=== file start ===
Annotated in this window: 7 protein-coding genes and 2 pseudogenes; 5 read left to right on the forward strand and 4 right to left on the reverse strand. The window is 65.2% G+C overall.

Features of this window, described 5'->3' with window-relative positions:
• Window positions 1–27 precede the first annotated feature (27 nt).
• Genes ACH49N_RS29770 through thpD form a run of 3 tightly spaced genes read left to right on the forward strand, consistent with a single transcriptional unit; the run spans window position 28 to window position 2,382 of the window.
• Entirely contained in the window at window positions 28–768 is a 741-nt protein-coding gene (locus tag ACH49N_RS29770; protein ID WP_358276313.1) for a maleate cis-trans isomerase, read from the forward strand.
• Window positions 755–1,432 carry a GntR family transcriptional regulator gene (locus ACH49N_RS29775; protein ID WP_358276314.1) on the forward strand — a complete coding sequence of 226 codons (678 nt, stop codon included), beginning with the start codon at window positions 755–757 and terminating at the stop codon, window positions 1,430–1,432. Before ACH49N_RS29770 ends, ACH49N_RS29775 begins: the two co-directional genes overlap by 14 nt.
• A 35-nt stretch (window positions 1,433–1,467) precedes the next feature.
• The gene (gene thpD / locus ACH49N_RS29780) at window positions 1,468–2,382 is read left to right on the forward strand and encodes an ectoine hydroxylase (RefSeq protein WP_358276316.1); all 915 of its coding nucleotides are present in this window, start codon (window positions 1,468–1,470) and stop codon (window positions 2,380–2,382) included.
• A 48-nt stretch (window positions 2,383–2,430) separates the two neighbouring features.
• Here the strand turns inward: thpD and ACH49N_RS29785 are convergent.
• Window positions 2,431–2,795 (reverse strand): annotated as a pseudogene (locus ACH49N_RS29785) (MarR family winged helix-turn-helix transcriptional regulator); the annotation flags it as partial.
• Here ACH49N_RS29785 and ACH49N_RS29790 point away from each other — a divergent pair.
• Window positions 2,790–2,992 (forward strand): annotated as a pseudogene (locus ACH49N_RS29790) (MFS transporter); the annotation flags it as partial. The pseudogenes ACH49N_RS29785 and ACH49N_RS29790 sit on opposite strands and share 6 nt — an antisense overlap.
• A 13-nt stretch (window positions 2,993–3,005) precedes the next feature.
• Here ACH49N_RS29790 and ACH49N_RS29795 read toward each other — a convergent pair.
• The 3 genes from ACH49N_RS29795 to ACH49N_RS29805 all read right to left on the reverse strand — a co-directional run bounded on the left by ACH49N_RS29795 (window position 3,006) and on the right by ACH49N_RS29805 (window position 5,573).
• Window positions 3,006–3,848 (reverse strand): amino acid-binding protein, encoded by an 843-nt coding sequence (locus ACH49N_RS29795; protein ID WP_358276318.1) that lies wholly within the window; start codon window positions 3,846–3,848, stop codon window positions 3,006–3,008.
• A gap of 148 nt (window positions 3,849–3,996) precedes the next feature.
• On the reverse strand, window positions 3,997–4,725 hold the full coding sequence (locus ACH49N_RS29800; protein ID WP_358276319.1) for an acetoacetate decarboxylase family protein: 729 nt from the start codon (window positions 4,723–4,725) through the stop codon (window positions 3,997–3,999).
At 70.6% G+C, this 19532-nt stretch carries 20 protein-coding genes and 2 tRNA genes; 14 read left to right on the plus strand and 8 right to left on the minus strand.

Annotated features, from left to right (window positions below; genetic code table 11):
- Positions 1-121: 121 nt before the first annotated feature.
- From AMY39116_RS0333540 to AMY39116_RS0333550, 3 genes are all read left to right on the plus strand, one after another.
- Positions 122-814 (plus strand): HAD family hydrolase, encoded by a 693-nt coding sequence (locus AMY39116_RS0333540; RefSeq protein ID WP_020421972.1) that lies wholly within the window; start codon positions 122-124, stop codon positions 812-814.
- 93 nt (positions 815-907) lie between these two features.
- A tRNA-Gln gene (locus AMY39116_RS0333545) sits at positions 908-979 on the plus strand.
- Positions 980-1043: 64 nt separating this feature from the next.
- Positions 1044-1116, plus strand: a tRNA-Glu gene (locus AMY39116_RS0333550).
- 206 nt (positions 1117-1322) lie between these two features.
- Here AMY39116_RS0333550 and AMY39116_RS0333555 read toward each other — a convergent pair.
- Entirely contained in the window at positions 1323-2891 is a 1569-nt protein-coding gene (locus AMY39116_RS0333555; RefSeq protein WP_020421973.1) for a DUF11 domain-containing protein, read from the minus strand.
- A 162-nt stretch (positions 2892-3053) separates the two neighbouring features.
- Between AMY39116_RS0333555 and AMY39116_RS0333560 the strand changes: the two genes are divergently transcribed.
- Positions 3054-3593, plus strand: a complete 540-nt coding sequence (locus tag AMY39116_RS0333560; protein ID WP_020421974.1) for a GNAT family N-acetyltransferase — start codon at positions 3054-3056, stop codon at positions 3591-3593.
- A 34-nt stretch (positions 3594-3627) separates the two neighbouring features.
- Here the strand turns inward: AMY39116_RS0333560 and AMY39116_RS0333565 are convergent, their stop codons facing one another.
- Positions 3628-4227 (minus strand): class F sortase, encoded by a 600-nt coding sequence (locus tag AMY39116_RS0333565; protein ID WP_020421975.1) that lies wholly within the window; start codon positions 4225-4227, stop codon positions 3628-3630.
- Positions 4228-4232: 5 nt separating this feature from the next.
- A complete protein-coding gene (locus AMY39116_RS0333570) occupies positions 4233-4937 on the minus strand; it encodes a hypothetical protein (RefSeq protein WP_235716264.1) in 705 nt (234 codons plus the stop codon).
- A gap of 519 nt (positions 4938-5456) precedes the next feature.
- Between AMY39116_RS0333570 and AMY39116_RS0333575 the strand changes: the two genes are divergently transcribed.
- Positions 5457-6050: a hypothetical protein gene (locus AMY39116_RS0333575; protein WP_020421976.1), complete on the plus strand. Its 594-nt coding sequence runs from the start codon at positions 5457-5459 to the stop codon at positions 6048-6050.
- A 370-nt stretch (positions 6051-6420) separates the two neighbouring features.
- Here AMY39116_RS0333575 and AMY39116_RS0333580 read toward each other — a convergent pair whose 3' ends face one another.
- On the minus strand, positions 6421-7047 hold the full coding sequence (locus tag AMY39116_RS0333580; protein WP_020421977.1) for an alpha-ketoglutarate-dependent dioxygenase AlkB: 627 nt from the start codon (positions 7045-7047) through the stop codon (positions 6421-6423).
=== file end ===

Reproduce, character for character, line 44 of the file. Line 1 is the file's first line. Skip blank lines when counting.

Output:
- Here AMY39116_RS0333575 and AMY39116_RS0333580 read toward each other — a convergent pair whose 3' ends face one another.